Thyroid disease is a common contributor to hormone imbalance in women and one that I see almost daily in my practice. Hypothyroidism, and specifically, Hashimoto’s thyroiditis, gets the most attention, simply because it is most prevalent. But today I want to shine a light on the other end of the spectrum: hyperthyroidism, and specifically, Graves’ disease.
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Let’s get started!
What Is Graves’ Disease?
Let’s start with the basics. Your thyroid is an endocrine gland that sits in the front of your neck and produces thyroid hormone. Thyroid hormone is required to set the metabolic rate of each cell in the body.
When the thyroid gland is working properly, we don’t give it much thought. However, when the thyroid produces too little thyroid hormone, called hypothyroidism, everything slows down creating fatigue, constipation, depression and hair loss. When the thyroid produces too much thyroid hormone, called hyperthyroidism, a whole set of other symptoms are experienced.
What is Graves’ Disease? Graves’ disease is in the category of immune system disorders called autoimmune disease. While Hashimoto’s thyroiditis (add link to Hashimoto’s article) is the autoimmune version of hypothyroidism, Graves’ disease is the autoimmune hyperthyroid disease.
Graves’ disease is the most common form of hyperthyroidism where thyroid hormone production is overactive producing a high metabolic rate, an increased need for nutrition and a host of hyperthyroidism symptoms.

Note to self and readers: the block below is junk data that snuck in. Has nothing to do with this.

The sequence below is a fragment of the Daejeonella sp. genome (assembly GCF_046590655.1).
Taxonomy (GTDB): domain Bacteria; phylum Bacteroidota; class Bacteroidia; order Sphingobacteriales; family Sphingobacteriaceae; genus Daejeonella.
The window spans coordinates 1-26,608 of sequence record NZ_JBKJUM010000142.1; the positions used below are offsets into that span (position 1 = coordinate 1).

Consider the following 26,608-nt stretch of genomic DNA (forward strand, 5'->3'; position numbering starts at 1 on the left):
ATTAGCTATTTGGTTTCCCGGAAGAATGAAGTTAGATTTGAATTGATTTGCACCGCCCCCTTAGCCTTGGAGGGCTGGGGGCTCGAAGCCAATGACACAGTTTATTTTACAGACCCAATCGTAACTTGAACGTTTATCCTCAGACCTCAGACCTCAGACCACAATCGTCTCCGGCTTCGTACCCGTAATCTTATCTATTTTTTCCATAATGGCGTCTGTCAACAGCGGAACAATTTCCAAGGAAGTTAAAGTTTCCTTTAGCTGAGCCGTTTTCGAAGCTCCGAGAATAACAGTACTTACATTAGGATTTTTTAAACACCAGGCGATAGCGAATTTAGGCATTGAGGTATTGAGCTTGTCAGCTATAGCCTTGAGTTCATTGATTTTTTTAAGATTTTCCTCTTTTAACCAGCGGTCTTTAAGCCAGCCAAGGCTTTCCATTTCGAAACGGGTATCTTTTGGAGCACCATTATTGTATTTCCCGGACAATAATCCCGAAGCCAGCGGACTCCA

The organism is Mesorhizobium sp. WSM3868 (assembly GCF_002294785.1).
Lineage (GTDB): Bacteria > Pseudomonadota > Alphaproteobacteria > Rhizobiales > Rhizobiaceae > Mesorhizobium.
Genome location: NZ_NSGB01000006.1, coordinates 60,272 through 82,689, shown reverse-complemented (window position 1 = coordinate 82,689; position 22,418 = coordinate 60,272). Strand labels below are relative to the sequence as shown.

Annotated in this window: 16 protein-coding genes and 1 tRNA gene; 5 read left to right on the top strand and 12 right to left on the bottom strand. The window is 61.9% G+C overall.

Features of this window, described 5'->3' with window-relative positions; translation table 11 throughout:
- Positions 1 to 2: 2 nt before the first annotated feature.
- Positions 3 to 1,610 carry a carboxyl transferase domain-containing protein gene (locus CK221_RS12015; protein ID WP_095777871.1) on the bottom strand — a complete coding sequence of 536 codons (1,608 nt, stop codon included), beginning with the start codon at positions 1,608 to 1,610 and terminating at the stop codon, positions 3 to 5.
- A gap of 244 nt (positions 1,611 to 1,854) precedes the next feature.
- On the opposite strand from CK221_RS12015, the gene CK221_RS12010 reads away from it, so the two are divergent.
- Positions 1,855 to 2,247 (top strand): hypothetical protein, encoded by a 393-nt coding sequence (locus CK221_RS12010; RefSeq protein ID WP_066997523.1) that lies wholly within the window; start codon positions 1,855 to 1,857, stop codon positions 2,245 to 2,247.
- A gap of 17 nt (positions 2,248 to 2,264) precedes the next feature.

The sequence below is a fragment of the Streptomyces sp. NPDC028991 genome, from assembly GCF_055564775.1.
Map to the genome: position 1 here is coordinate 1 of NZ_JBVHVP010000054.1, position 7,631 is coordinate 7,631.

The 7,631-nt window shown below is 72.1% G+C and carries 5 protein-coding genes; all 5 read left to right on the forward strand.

Graves’ disease symptoms and signs include:
If not managed, Graves’ disease may cause damage to the body, including heart complications. Thyroid storm, or thyrotoxic crisis, is a rare and life-threatening complication of Graves’ disease where levels of thyroid hormone become extremely elevated.
Those with Graves’ are also at higher risk of developing other autoimmune disease because of the similar root causes. And interestingly 10 to 20 percent of people with Graves’ disease go on to develop hypothyroidism or Hashimoto’s.
Graves’ And Thyroid Disease
What causes Graves’ disease? It’s helpful to think of Graves’ as an immune disease affecting the thyroid instead of an independent thyroid disease. I’ll dive more into this in Part 2 of this series where I discuss a functional medicine approach to Graves’ disease treatment.
With this perspective, we begin to uncover the specific aspects that lead to development of autoimmunity for each individual, including a genetic predisposition, intestinal permeability (leak gut) and environmental triggers.
Read more about this in Graves’ Disease Part 2 here.
Graves’ Disease Diagnosis
When Graves’ symptoms are present, blood testing is helpful for diagnosing Graves’ and distinguishing it from other forms of hyperthyroidism. As with Hashimoto’s, antibody testing is important.
Antibody thyrotropin receptor antibodies (TRAb) is most often elevated in Graves’, although not always. This antibody mimics the pituitary hormone called thyroid stimulating hormone (TSH) that signals the thyroid to produce more thyroid hormone.
It’s also possible to have elevated thyroid peroxidase antibodies (TPO) and thyroglobulin antibodies in Graves’ even though these are most commonly associated with Hashimoto’s.
In my practice, I run a full thyroid panel along with these three antibodies.
While Graves’ disease is the most common reason for hyperthyroidism, other reasons for hyperthyroidism include:
Other testing that is sometimes used to get the proper diagnosis includes radioactive iodine uptake. High iodine uptake is associated with Graves’. Thyroid ultrasounds are used to look for thyroid nodules, or lumps in the thyroid gland.
Now that we’ve covered the basics of Graves’ disease, including symptoms and testing, stay tuned for Part 2 of this article where I cover a functional medicine approach to Graves’ disease and how to restore thyroid function by addressing the root causes.
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